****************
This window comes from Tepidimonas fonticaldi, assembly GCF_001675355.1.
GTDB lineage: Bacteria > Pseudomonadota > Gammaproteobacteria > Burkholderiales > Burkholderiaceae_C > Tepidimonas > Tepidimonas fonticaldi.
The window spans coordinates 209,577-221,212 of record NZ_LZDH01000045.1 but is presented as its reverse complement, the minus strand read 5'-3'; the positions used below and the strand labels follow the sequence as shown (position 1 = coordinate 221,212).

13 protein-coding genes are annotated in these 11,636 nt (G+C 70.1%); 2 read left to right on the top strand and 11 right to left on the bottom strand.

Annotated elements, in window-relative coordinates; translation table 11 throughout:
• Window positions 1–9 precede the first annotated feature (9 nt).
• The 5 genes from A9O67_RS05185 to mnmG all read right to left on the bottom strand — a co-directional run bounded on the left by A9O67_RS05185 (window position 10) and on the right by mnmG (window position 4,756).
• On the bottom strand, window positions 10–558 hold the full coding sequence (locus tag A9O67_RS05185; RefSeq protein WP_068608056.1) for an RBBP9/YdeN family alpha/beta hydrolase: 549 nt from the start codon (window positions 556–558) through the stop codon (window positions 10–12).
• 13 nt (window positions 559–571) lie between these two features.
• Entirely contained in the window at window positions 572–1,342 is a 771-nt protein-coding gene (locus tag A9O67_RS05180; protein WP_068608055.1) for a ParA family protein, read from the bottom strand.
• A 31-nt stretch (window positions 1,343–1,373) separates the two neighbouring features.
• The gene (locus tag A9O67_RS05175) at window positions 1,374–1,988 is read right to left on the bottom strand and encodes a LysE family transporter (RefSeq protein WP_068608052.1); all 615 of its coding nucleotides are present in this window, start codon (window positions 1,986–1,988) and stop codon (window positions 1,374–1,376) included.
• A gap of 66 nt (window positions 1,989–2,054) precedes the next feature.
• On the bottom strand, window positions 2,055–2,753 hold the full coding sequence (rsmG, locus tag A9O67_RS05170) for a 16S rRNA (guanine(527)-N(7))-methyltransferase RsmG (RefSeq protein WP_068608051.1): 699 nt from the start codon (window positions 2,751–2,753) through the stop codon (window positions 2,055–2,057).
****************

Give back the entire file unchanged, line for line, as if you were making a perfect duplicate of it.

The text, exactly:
This window comes from Tepidimonas fonticaldi, assembly GCF_001675355.1.
GTDB lineage: Bacteria > Pseudomonadota > Gammaproteobacteria > Burkholderiales > Burkholderiaceae_C > Tepidimonas > Tepidimonas fonticaldi.
The window spans coordinates 209,577-221,212 of record NZ_LZDH01000045.1 but is presented as its reverse complement, the minus strand read 5'-3'; the positions used below and the strand labels follow the sequence as shown (position 1 = coordinate 221,212).

13 protein-coding genes are annotated in these 11,636 nt (G+C 70.1%); 2 read left to right on the top strand and 11 right to left on the bottom strand.

Annotated elements, in window-relative coordinates; translation table 11 throughout:
• Window positions 1–9 precede the first annotated feature (9 nt).
• The 5 genes from A9O67_RS05185 to mnmG all read right to left on the bottom strand — a co-directional run bounded on the left by A9O67_RS05185 (window position 10) and on the right by mnmG (window position 4,756).
• On the bottom strand, window positions 10–558 hold the full coding sequence (locus tag A9O67_RS05185; RefSeq protein WP_068608056.1) for an RBBP9/YdeN family alpha/beta hydrolase: 549 nt from the start codon (window positions 556–558) through the stop codon (window positions 10–12).
• 13 nt (window positions 559–571) lie between these two features.
• Entirely contained in the window at window positions 572–1,342 is a 771-nt protein-coding gene (locus tag A9O67_RS05180; protein WP_068608055.1) for a ParA family protein, read from the bottom strand.
• A 31-nt stretch (window positions 1,343–1,373) separates the two neighbouring features.
• The gene (locus tag A9O67_RS05175) at window positions 1,374–1,988 is read right to left on the bottom strand and encodes a LysE family transporter (RefSeq protein WP_068608052.1); all 615 of its coding nucleotides are present in this window, start codon (window positions 1,986–1,988) and stop codon (window positions 1,374–1,376) included.
• A gap of 66 nt (window positions 1,989–2,054) precedes the next feature.
• On the bottom strand, window positions 2,055–2,753 hold the full coding sequence (rsmG, locus tag A9O67_RS05170) for a 16S rRNA (guanine(527)-N(7))-methyltransferase RsmG (RefSeq protein WP_068608051.1): 699 nt from the start codon (window positions 2,751–2,753) through the stop codon (window positions 2,055–2,057).